Our Diocese of Central Tanganyika runs The Buigiri School for the Blind where several albino children also attend. Because albinos are partially sighted they can read to the children learning Braille and also prepare themselves for when they can no longer see to read. We asked a close pastor friend whose ten-year old son Thomson is an albino how they were coping with the wave of killings. Daniel replied: We just have to trust God. Sadly, Thomson knows about the murders as he listens to the radio. His parents warn him to stay away from strangers, a hard thing to do in a culture where everyone must greet everyone. A friend from the UK has just sent tuition money for Thomson to attend Buigiri School beginning in July. He is beyond himself with joy to have the chance to be with others like himself and in a safe environment in a very good school. Thomson is number one in his fifth grade village school class.
The picture below was taken at a confirmation that shows both blind and albino children of The Buigiri School for the Blind.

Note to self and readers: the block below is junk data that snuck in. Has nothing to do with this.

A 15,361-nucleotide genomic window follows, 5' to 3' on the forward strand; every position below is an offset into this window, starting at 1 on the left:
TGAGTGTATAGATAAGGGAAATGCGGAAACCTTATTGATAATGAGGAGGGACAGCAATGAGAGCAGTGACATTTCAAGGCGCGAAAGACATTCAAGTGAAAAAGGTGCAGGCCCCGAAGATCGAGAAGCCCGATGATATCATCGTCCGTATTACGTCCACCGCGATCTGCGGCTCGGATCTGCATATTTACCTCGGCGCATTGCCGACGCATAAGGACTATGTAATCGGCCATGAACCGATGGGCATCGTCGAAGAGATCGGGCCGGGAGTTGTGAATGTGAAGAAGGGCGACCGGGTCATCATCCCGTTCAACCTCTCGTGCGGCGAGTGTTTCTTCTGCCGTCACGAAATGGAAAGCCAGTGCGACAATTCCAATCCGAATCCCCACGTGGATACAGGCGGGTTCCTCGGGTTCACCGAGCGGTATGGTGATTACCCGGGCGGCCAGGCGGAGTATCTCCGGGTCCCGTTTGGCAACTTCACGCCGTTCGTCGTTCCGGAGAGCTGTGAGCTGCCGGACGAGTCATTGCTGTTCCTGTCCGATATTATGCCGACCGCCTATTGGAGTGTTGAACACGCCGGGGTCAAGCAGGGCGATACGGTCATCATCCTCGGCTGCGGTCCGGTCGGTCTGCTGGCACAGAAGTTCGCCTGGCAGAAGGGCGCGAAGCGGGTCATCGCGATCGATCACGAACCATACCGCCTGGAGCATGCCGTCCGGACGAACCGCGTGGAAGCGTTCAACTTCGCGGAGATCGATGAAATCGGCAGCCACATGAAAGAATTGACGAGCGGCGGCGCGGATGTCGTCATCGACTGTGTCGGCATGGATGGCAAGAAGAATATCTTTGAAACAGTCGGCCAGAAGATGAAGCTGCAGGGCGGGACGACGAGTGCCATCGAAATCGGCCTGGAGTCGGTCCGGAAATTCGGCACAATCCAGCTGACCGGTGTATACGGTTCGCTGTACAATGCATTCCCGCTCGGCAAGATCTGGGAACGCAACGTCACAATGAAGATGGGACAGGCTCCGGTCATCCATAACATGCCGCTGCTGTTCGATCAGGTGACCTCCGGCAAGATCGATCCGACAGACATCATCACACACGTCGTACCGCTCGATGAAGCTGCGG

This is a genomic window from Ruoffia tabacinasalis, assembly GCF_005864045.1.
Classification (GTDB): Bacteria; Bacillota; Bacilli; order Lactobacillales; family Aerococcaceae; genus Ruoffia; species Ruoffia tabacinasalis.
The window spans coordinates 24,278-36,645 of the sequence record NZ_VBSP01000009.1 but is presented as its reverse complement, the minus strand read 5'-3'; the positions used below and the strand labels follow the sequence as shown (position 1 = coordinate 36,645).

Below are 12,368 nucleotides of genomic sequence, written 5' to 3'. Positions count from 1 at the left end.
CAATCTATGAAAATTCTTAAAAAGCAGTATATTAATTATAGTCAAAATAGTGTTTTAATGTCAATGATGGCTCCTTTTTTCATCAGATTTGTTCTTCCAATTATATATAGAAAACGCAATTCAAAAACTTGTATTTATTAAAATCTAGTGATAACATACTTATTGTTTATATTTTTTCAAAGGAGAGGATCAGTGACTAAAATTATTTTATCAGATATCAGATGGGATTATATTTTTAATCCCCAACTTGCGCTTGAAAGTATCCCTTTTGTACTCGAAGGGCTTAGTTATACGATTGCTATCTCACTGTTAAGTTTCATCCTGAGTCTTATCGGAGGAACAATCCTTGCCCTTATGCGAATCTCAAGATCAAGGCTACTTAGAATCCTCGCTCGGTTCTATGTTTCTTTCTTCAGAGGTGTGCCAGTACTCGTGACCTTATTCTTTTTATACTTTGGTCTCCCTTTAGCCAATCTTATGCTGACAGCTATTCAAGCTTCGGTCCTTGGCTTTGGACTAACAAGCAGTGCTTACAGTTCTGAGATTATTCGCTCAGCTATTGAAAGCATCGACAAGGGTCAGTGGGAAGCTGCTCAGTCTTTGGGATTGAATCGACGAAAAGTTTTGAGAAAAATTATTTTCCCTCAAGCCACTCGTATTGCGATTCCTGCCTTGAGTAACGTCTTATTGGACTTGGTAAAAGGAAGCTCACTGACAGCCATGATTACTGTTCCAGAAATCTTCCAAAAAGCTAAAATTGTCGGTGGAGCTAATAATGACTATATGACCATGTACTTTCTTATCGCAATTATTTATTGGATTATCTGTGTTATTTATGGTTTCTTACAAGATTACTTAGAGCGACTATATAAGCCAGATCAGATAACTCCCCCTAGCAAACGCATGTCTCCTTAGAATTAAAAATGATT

Sandra defined the role of the witch doctor in the present plight of albinos and developed the role of witchcraft that pervades all of Africa. Religion in Africa is suffused with a belief in the presence of the supernatural in everyday life. The definition of witchcraft, as with all things mystical and illusive in nature, is hard to pin down, but basically it is a belief in a manifestation of evil believed to have come from a human source. Certain people have these powers, which can be used positively or negatively, but witches are generally believed to use their powers negatively. Witches are thought to have the power to make one rich or lucky in love and such rewards often require a human sacrifice, even one’s own child. Witchcraft encourages the abuse of albinos. The latest outbreak against the albinos is thought to be driven by the increasing poverty of the miners and fishermen in northern and western Tanzania. The body parts are used in different ways. The fisherman may weave the hair of the albinos into their nets. The miners might sprinkle the blood or ground up bones around the entrance to the mines or on their tools.